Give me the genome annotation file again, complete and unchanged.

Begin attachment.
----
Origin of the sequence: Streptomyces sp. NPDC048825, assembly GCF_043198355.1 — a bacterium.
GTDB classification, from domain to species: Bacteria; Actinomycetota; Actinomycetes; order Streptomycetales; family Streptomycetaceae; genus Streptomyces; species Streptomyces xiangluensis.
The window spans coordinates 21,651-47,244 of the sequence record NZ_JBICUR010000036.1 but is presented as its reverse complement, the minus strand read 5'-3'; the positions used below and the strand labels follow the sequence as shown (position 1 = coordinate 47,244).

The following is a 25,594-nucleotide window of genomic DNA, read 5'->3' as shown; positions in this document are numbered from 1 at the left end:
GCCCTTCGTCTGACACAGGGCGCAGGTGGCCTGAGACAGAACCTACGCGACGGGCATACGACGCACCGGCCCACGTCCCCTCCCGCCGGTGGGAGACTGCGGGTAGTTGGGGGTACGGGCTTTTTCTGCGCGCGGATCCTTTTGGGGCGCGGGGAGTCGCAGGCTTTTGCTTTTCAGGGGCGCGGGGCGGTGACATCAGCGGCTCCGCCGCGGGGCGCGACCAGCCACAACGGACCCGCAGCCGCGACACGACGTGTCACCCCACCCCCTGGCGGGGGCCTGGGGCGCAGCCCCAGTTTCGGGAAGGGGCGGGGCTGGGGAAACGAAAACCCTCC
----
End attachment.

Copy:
Origin of the sequence: Streptomyces sp. NPDC048825, assembly GCF_043198355.1 — a bacterium.
GTDB classification, from domain to species: Bacteria; Actinomycetota; Actinomycetes; order Streptomycetales; family Streptomycetaceae; genus Streptomyces; species Streptomyces xiangluensis.
The window spans coordinates 21,651-47,244 of the sequence record NZ_JBICUR010000036.1 but is presented as its reverse complement, the minus strand read 5'-3'; the positions used below and the strand labels follow the sequence as shown (position 1 = coordinate 47,244).

The following is a 25,594-nucleotide window of genomic DNA, read 5'->3' as shown; positions in this document are numbered from 1 at the left end:
GCCCTTCGTCTGACACAGGGCGCAGGTGGCCTGAGACAGAACCTACGCGACGGGCATACGACGCACCGGCCCACGTCCCCTCCCGCCGGTGGGAGACTGCGGGTAGTTGGGGGTACGGGCTTTTTCTGCGCGCGGATCCTTTTGGGGCGCGGGGAGTCGCAGGCTTTTGCTTTTCAGGGGCGCGGGGCGGTGACATCAGCGGCTCCGCCGCGGGGCGCGACCAGCCACAACGGACCCGCAGCCGCGACACGACGTGTCACCCCACCCCCTGGCGGGGGCCTGGGGCGCAGCCCCAGTTTCGGGAAGGGGCGGGGCTGGGGAAACGAAAACCCTCC